Under Armour (NYSE:UAA) (NYSE:UA) shares underperformed both the broader market and rival Nike (NYSE:NKE) in 2016 as investors reacted to the sports apparel specialist's worsening profit outlook. There's much more to the business than just slowing earnings gains, though.
Here are a few charts that capture Under Armour's latest business trends and its key opportunities for future growth.
Sales growth streak
Under Armour has logged 26 straight quarters of 20% or better year-over-year sales growth. That impressive winning streak has helped push annual revenue to a $5 billion pace from less than $1.5 billion in 2011. Revenue more than doubled over the last three fiscal years, making it one of the fastest-growing companies in the S&P 500.
Spiking footwear sales have been key to its market-thumping growth. That product category was worth just 13% of revenue in 2011 but is about to pass $1 billion of annual sales and account for more than 20% of Under Armour's business.
Key sponsorships, including of NBA star Stephen Curry, have helped. But the company also has a strong track record of innovating across sports, styles, and price points. Its latest Gemini and Bandit brand launches were hits with customers. Nearly a decade after it introduced its first football cleat, it now has the most popular version on the market at a significantly higher average price.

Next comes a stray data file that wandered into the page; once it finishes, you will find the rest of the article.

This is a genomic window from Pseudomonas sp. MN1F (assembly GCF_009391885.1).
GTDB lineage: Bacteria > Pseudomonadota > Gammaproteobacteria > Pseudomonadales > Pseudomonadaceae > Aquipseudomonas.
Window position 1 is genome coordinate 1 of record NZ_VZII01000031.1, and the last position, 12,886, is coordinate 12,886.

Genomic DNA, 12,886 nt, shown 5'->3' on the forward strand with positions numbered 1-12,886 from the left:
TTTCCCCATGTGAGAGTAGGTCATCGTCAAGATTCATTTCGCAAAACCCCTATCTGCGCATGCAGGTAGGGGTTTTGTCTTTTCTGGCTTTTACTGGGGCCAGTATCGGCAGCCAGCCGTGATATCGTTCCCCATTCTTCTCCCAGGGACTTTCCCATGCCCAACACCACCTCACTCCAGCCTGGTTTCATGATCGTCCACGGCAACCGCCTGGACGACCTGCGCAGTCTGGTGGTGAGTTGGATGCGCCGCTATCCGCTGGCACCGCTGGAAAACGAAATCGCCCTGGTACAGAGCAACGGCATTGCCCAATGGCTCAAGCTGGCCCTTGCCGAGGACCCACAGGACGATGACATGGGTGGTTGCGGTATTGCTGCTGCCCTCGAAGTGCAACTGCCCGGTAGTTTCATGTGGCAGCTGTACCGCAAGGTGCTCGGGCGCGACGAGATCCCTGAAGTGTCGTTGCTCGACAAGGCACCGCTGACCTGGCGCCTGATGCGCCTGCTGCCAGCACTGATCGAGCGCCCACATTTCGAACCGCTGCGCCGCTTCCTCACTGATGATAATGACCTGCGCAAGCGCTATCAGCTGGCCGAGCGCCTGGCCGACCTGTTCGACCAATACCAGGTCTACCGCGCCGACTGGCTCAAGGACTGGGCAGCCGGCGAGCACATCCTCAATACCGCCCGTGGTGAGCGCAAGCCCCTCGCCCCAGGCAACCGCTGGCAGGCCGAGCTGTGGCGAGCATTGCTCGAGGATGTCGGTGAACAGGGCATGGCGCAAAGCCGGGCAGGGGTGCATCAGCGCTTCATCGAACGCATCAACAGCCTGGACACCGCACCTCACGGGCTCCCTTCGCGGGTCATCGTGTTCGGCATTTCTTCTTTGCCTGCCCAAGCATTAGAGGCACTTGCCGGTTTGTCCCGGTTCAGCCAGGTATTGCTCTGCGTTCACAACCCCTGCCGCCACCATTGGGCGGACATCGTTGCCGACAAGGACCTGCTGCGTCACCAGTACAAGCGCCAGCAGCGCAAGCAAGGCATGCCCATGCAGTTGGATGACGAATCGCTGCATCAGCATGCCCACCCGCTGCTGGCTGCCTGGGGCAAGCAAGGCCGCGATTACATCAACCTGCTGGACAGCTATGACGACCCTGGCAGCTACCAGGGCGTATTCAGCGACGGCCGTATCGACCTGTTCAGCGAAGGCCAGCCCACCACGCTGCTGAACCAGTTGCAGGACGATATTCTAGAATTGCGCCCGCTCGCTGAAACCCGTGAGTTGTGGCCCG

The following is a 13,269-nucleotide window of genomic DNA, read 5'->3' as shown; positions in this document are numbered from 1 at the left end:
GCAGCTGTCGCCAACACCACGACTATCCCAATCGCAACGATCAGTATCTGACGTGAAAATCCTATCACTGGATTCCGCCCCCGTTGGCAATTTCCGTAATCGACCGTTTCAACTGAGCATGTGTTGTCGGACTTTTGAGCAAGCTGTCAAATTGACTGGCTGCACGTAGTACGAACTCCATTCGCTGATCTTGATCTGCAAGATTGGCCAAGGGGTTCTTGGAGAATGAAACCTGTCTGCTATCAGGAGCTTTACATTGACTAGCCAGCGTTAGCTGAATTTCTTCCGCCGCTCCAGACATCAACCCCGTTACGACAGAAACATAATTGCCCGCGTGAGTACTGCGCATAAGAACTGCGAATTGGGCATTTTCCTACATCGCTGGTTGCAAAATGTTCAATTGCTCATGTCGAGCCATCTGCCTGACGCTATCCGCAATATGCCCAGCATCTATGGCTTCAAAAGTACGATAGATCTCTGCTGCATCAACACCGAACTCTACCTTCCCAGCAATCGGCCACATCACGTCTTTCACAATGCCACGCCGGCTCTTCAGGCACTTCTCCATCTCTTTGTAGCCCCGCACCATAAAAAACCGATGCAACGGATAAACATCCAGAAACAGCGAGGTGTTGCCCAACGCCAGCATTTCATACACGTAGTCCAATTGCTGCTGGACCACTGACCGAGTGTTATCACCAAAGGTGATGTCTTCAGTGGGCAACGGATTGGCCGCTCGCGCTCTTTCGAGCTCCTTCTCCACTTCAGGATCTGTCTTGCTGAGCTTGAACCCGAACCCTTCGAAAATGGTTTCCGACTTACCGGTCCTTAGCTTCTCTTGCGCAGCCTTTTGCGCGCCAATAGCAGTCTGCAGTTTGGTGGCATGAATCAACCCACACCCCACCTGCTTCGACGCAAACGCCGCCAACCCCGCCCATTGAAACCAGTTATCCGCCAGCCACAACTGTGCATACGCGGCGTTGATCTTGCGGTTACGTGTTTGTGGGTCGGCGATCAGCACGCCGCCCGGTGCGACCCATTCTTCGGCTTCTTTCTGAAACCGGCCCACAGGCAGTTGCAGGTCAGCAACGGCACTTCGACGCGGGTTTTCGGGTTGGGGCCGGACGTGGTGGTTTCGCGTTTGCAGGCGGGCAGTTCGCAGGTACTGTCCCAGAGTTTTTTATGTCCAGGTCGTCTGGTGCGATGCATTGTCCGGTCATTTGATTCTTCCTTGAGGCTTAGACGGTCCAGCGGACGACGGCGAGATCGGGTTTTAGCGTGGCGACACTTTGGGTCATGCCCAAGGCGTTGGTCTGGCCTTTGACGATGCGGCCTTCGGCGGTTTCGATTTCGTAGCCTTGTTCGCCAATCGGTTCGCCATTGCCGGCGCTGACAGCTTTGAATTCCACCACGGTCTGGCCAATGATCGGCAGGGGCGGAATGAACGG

Under Armour is becoming more of a global brand. International revenue made up 6% of sales in 2012, 9% in 2014, and is projected by management to hit 18% of the business by 2018. Even if it hits that aggressive target, it will be far behind rival Nike (NYSE:NKE), which counts more than 50% of sales from markets outside of the United States.
Gross profit margin decline
Profitability is at a 10-year low, with gross profit margin recently falling to 47% of sales. Part of that decline can be tied to the increased dependence on footwear, which tends to carry lower profit margins than apparel. However, Under Armour has also struggled recently with excess inventory, which has forced elevated use of price cuts. It isn't alone in this challenge. Nike is on track to deliver its second straight fiscal year of lower profitability, too.
The stock took a hit after CEO Kevin Plank and his executive team walked back their medium-term profit forecast. Management still believes the company will hit $7.5 billion in annual sales by 2018. However, it will likely fall short of its $800 million annual operating income target.
One factor behind the downgrade is a weakening U.S. market. Distribution is getting tougher thanks to recent bankruptcies like the one that liquidated Sports Authority. These changes disproportionately hurt Under Armour relative to bigger competitors like Nike because it about half of the retailing presence as the market leader. It's also becoming more expensive for Under Armour -- and rivals -- to lock up the marketing deals that power their long-run growth.
Wall Street never likes to hear about slowing profit gains. But Under Armour is making the right choice in prioritizing growth over earnings right now.
There will likely be plenty of room for expanding margins once the company passes its $7.5 billion sales milestone in 2018. Looking further out, if it can reach a $10 billion global scale, Under Armour should enjoy powerful leverage for generating increasing investor returns.